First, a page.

2021 Volume 99 Issue 2 Pages 269-285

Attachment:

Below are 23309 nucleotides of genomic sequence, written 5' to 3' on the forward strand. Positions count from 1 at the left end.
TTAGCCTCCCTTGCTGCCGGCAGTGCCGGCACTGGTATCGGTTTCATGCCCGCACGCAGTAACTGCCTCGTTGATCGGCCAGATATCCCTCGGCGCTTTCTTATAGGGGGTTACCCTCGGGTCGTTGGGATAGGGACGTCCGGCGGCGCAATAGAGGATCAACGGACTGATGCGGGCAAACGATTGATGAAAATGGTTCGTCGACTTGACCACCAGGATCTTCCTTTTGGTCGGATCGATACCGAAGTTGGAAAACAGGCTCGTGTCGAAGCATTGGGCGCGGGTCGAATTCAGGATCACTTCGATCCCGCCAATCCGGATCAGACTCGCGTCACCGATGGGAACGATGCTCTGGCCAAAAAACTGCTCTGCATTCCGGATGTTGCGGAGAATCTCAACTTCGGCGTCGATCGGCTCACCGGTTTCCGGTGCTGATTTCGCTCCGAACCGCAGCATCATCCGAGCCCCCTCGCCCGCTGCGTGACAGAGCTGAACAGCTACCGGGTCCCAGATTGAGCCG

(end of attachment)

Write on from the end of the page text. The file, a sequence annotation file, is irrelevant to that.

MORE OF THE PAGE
This study investigates the synoptic-scale flows associated with extreme rainfall systems over the Asian–Australian monsoon region (90–160°E and 12°S–27°N). On the basis of the statistics of the 17-year Precipitation Radar observations from Tropical Rainfall Measurement Mission, a total of 916 extreme systems, with both the horizontal size and maximum rainfall intensity exceeding the 99.9th percentiles of the tropical rainfall systems, are identified over this region. The synoptic wind pattern and rainfall distribution surrounding each system are classified into four major types: vortex, coastal, coastal with vortex, and none of above, with each accounting for 44, 29, 7, and 20 %, respectively. The vortex type occurs mainly over the off-equatorial areas in boreal summer. The coast-related types show significant seasonal variations in their occurrence, with high frequency in the Bay of Bengal in boreal summer and on the west side of Borneo and Sumatra in boreal winter. The none-of-the-above type occurs mostly over the open ocean and in boreal winter; these events are mainly associated with the cold surge events. The environment analysis shows that coast-related extremes in the warm season are found within the areas where high total water vapor and low-level vertical wind shear occur frequently. Despite the different synoptic environments, these extremes show a similar internal structure, with broad stratiform and wide convective core (WCC) rain. Furthermore, the maximum rain rate is located mostly over the convective area, near the convective–stratiform boundary in the system. Our results highlight the critical role of the strength and direction of synoptic flows in the generation of extreme rainfall systems near coastal areas. With the enhancement of the low-level vertical wind shear and moisture by the synoptic flow, the coastal convection triggered diurnally has a higher chance to organize into mesoscale convective systems and hence a higher probability to produce extreme rainfall.